As Bloomberg reported, “The Bank of Russia in January increased its holdings by almost 20 metric tons to 1,857 tons, topping the People’s Bank of China’s reported 1,843 tons. While Russia has increased its holdings every month since March 2015, China last reported buying gold in October 2016.”
Independence from the U.S. dollar, the avoidance of sanctions from the U.S., and ongoing concerns over the health of the global economy are among the reasons that Russia has accelerated its gold-buying pace. Moreover, with bond yields in the U.S. and elsewhere under pressure this year, gold has been a particularly attractive alternative conservative investment to bonds.
In pretty much all corners of the world, central banks and governments are stocking up on gold. The World Gold Council has the stats: “Gross purchases of 48 tonnes (t) and gross sales of 13t led to global gold reserves rising by 35 tonnes on a net basis in January, with sizeable increases from 9 central banks… This is the largest January increase in gold reserves in our records (back to 2002) and illustrates the recent strength in gold accumulation.”
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And now it has become a race to the top, with China making moves to challenge Russia as the number-one holder of gold. Please use the sharing tools found via the share button at the top or side of articles. The nation’s central bank, the People’s Bank of China, has purchased approximately 32 tonnes of gold during the past three month; at this rate, China could actually surpass both Russia and Kazakhstan in gold ownership:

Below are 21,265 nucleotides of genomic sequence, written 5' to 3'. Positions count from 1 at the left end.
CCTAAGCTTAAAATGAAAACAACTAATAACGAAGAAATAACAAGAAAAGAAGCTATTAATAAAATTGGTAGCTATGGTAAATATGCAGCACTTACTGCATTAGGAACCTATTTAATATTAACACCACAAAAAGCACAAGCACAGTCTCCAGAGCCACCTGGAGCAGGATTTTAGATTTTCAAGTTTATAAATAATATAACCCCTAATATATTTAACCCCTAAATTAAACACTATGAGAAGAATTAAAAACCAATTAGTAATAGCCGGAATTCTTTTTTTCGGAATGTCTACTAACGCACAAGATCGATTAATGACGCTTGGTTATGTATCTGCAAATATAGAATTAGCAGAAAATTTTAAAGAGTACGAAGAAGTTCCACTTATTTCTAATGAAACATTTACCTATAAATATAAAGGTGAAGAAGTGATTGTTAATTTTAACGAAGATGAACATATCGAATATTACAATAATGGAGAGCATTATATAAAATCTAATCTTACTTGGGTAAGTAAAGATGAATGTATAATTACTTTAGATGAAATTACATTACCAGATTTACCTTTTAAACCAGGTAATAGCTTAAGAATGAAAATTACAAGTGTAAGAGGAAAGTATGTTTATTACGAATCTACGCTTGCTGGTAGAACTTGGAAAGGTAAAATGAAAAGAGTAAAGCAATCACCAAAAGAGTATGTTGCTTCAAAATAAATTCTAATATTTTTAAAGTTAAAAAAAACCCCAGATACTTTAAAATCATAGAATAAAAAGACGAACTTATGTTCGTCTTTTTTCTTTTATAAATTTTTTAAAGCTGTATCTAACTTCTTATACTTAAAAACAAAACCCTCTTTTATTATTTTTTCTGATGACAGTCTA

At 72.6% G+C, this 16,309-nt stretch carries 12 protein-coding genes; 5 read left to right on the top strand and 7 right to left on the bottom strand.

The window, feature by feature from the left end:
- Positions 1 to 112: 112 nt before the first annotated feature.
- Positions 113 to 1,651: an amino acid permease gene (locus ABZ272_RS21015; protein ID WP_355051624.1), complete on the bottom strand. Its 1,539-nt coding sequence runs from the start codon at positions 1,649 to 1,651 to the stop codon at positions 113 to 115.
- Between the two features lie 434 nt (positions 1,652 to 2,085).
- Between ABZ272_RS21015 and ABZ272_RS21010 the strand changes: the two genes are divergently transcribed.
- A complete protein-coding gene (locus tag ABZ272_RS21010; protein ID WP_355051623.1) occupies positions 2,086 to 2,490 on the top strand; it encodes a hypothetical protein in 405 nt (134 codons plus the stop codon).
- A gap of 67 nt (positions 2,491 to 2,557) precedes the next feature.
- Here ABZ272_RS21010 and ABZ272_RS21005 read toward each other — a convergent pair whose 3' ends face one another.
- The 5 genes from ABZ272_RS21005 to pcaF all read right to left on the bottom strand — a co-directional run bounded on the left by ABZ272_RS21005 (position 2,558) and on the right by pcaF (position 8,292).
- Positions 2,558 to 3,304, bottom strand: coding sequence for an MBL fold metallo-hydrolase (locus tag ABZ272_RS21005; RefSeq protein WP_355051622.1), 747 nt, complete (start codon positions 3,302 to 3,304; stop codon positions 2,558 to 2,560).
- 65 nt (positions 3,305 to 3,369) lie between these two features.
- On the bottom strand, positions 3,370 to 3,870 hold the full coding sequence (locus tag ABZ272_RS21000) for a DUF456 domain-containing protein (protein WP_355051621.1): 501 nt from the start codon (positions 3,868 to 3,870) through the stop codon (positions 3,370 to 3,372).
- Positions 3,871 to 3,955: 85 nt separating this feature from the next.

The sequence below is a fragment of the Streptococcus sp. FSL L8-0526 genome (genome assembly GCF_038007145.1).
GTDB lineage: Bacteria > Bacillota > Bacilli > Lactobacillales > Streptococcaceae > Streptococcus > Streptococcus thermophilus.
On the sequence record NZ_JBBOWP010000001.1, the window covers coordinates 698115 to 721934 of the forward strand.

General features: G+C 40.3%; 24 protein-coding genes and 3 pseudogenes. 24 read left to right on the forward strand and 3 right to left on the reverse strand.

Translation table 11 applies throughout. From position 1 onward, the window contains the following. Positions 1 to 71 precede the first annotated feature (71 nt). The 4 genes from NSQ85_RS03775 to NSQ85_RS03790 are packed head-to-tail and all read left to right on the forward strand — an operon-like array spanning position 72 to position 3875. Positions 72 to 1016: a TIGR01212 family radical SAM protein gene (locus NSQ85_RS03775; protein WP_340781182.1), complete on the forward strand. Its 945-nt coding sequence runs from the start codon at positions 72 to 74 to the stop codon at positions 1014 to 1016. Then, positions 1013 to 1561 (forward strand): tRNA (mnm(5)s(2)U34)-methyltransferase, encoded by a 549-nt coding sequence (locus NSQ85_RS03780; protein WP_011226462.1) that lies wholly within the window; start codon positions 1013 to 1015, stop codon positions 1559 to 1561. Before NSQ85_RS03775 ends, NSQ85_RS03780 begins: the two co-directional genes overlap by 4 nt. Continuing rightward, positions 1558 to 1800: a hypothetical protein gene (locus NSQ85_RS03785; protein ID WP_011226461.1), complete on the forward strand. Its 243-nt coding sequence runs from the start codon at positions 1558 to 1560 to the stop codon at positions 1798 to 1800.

Courtesy: People’s Bank of China, Bloomberg, ft.com
China’s central bank’s purchase of 9.95 tonnes in February folloed the addition of 11.8 tonnes in January and 9.95 tonnes in December, when the People’s Bank of China resumed its gold-buying activities after a two-year pause. This is not atypical of China, which tends to go for years at a time without reporting its gold purchases.